Here we investigated the association of the population frequency of seven HLA Class II DRB1 alleles with respect to the prevalence of dementia and Parkinson’s disease in 14 countries in Continental Western Europe. Several findings emerged. First, the population prevalence of dementia and Parkinson’s disease were positively and highly significantly associated. Second, the average frequency of protective HLA alleles accounted for substantial variance in the population prevalence of dementia and, to a lesser extent, Parkinson’s disease. Finally, the associations of disease prevalence and the HLA alleles were highly similar for dementia and Parkinson’s disease. Taken together, these findings point to a common HLA profile, suggesting shared immunogenetic mechanisms (protective, neutral, and predisposing) underlying these diseases.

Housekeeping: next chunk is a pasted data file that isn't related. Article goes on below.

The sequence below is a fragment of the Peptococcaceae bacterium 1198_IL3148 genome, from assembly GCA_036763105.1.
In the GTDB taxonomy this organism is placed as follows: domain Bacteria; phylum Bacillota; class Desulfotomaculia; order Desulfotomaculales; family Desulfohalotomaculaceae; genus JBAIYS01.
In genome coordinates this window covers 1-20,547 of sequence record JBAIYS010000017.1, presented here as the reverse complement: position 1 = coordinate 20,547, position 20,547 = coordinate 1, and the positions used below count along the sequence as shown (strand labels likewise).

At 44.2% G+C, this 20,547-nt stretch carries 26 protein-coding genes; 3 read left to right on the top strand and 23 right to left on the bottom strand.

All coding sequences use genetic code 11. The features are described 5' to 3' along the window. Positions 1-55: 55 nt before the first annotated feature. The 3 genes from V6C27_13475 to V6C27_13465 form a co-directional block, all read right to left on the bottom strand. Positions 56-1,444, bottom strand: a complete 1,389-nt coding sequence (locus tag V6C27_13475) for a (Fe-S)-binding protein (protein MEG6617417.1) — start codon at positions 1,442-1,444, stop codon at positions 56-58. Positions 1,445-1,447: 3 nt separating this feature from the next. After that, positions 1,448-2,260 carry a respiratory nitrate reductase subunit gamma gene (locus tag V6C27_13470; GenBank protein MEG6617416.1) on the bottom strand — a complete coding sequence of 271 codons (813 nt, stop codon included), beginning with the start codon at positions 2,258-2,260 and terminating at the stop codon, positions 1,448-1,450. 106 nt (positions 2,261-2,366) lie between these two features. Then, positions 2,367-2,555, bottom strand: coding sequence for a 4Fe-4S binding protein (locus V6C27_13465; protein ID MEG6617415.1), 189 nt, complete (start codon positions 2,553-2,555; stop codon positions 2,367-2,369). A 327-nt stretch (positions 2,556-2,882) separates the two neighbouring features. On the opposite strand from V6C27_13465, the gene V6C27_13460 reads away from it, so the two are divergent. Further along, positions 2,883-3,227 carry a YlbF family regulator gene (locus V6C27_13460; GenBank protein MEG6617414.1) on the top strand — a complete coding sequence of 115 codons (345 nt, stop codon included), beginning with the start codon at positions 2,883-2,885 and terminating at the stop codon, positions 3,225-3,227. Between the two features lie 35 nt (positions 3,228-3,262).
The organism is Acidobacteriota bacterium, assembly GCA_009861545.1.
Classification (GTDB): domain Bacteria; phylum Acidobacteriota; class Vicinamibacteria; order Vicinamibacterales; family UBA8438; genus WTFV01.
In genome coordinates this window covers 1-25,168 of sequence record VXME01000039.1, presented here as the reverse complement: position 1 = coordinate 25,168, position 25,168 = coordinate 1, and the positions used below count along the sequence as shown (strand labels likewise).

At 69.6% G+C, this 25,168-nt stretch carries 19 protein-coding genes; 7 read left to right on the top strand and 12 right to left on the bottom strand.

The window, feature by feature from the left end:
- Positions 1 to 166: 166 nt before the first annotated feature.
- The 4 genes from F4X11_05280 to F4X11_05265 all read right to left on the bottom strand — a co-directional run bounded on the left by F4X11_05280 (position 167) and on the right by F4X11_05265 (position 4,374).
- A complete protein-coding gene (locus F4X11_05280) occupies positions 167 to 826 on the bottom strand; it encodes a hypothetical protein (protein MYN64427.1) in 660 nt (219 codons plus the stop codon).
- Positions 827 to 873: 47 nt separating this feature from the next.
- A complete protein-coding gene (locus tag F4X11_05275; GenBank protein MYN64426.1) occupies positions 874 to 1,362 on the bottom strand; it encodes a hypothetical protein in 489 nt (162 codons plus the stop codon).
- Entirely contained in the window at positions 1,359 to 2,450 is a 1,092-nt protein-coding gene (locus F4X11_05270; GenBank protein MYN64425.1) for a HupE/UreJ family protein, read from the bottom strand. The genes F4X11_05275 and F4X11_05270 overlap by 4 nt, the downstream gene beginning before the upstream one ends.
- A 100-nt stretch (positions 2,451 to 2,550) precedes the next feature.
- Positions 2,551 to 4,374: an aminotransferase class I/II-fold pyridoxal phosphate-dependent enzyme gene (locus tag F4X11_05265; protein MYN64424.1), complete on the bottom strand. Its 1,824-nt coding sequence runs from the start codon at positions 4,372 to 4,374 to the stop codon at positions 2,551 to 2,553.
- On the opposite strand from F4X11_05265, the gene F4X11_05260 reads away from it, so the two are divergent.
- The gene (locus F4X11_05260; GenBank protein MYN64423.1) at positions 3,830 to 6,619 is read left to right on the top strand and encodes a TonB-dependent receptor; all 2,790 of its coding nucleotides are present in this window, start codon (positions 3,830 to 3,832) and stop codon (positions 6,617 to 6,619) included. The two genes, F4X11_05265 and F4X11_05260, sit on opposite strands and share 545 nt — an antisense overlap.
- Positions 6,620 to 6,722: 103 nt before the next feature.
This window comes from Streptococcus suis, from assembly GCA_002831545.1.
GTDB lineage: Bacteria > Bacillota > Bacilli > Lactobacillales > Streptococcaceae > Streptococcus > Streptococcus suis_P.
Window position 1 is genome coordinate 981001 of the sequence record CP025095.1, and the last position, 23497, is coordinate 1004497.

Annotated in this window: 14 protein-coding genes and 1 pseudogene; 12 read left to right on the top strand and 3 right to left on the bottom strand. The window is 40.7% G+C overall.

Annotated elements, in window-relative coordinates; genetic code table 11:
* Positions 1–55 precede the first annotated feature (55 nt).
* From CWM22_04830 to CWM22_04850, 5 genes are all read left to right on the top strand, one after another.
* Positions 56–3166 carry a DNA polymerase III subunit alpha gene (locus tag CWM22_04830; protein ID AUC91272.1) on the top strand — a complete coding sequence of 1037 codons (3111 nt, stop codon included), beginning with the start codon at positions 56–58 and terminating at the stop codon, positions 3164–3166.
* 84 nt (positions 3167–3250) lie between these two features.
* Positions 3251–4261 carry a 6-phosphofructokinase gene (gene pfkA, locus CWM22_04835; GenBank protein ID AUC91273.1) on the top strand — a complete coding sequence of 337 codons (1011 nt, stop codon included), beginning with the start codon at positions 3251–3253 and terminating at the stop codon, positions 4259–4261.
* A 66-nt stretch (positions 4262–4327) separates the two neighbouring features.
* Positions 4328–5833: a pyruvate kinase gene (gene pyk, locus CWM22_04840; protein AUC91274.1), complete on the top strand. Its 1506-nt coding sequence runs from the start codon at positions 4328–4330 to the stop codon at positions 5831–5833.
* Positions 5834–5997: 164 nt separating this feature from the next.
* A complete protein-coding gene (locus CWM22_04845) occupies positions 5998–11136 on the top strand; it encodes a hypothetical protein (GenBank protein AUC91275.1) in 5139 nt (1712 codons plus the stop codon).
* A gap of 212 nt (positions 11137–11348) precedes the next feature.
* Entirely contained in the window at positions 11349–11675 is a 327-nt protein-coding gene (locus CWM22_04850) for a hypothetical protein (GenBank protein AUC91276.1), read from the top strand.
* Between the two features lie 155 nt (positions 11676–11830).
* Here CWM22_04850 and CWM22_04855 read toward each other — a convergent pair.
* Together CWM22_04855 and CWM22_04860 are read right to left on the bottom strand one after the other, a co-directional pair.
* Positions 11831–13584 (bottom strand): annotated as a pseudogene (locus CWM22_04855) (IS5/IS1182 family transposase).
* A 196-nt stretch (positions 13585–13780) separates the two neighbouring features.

HLA Class II alleles, to which the DRB1 alleles investigated here belong, play a critical role in facilitating antibody production and immunological memory to foreign antigens. In light of that role, the highly protective effects of the four DRB1 alleles identified here can be interpreted as likely promoting pathogen elimination that may otherwise contribute to disease susceptibility. That is, those lacking immunogenetic protection conferred by possession of one or more of these DRB1 alleles (or other HLA alleles with similar sequences and, consequently, similar binding affinity) may be unable to sufficiently eliminate certain pathogens, leading to deleterious downstream effects that may include dementia and/or Parkinson’s disease. Indeed, several viral and bacterial pathogens have been implicated in both dementia7 and Parkinson’s disease9,11, many of which overlap across conditions consistent with the highly overlapping HLA profile observed here. In particular, human herpes viruses have been implicated in both conditions26-29, which is notable in light of a recent in silico study that demonstrated superior binding affinity of three of the HLA studies investigated here to human herpes viruses when compared to dementia-neutral HLA alleles22. Additional studies are currently underway to identify other antigens that bind with these protective HLA alleles and that, conversely, may be associated with dementia and/or Parkinson’s disease in the absence of HLA protection. Finally, with respect to predisposing HLA Class II alleles, such as those identified in this study, it is very likely that they are involved in autoimmunity mechanisms in both Alzheimer’s and Parkinson disease, as discussed recently30.